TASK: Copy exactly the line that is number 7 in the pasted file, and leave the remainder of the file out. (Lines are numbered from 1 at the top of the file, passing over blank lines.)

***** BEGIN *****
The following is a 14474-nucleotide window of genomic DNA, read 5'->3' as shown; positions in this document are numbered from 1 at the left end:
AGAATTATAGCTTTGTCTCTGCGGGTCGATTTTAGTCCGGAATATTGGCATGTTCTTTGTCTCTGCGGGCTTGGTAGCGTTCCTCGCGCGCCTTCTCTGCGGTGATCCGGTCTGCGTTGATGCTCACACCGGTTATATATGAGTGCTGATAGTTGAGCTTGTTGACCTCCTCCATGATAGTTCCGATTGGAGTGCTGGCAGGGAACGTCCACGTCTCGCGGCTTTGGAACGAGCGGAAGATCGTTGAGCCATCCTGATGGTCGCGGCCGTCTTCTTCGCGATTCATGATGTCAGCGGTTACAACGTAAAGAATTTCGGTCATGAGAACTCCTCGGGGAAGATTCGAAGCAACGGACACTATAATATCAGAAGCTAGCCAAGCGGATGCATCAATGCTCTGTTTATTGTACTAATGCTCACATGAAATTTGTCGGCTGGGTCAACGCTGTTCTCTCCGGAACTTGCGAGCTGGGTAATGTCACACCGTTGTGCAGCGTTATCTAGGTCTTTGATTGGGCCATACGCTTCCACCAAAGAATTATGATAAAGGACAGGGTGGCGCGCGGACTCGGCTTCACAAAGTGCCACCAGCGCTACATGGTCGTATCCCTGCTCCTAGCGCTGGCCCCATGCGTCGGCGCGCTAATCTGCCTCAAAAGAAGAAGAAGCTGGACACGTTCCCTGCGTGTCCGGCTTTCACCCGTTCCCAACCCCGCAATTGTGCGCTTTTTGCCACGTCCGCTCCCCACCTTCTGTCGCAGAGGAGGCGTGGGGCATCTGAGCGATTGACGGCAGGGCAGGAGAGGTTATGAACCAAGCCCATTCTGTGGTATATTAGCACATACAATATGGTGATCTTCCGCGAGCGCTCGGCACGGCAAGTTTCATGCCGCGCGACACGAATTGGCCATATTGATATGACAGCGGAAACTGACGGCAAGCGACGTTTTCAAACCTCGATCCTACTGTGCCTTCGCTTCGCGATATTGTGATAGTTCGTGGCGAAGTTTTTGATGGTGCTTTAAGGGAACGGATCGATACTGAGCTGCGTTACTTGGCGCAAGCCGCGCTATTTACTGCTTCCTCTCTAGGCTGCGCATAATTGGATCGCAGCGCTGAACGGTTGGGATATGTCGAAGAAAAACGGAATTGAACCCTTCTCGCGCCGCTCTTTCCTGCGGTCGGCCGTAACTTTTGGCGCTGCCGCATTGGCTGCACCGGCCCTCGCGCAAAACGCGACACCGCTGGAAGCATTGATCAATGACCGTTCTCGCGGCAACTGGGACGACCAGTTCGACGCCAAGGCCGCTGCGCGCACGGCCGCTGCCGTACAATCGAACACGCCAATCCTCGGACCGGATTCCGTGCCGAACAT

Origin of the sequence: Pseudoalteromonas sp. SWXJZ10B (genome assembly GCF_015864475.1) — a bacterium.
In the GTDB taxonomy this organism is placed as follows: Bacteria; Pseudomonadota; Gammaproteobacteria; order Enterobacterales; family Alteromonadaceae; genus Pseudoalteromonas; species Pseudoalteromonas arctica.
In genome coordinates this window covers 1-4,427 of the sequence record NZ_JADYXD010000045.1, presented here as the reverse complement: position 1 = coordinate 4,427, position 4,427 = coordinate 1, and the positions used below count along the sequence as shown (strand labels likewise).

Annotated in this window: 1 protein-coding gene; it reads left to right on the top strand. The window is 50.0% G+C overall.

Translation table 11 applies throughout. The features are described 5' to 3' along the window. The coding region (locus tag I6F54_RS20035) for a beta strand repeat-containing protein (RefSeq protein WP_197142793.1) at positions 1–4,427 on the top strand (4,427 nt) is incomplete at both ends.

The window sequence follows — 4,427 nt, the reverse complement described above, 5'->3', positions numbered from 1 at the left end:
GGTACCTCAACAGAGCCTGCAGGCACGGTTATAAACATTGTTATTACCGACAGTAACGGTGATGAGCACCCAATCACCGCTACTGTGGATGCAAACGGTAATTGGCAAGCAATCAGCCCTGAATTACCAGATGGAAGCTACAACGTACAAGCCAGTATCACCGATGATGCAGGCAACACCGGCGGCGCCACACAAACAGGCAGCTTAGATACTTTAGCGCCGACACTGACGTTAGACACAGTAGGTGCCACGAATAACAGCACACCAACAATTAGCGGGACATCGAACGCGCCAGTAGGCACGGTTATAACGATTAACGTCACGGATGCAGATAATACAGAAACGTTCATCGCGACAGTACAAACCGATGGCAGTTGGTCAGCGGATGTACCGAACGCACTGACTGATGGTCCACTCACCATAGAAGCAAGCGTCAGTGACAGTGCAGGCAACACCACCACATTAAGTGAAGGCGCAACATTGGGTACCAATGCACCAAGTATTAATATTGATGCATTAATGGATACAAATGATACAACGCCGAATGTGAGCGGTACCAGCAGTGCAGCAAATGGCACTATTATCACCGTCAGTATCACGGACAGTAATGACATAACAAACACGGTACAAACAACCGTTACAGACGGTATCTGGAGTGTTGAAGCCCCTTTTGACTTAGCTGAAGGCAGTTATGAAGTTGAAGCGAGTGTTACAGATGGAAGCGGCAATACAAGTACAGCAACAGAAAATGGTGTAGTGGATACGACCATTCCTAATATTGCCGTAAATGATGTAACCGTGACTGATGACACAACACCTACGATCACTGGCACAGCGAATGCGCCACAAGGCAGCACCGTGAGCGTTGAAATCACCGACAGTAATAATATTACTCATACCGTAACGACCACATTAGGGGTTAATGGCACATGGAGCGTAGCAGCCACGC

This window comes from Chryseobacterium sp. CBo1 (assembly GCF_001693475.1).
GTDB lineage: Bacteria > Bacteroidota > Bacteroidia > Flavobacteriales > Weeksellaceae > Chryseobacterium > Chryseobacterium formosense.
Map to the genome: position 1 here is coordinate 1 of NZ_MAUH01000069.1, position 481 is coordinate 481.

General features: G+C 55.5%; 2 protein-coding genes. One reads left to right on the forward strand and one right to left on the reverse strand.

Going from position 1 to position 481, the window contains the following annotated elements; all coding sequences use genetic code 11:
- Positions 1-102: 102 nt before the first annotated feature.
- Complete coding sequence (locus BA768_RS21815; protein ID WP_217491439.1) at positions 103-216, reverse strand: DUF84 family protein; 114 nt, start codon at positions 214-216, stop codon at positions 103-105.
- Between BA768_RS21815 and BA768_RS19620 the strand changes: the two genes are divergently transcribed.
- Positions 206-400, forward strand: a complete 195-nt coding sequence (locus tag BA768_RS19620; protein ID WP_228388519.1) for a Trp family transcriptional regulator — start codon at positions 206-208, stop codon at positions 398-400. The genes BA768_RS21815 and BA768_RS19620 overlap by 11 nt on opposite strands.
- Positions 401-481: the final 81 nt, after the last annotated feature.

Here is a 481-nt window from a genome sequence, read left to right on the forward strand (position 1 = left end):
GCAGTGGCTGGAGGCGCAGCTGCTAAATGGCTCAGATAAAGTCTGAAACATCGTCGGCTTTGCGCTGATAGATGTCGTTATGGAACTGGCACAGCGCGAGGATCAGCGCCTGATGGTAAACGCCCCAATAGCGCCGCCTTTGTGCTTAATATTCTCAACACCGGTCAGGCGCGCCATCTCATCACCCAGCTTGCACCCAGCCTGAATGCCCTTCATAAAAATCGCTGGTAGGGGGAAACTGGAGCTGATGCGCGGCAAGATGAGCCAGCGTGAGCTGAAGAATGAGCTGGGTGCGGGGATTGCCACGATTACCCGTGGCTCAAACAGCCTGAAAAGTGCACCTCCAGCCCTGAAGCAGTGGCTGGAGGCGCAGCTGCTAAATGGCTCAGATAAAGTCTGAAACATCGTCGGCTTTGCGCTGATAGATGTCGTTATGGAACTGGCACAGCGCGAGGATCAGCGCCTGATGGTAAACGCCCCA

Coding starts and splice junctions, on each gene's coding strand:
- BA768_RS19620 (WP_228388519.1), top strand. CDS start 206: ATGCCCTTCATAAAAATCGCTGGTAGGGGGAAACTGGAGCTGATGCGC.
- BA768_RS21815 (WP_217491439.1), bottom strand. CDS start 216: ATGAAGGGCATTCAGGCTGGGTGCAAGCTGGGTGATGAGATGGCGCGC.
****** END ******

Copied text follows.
Translation table 11 applies throughout. The features are described 5' to 3' along the window. The coding region (locus tag I6F54_RS20035) for a beta strand repeat-containing protein (RefSeq protein WP_197142793.1) at positions 1–4,427 on the top strand (4,427 nt) is incomplete at both ends.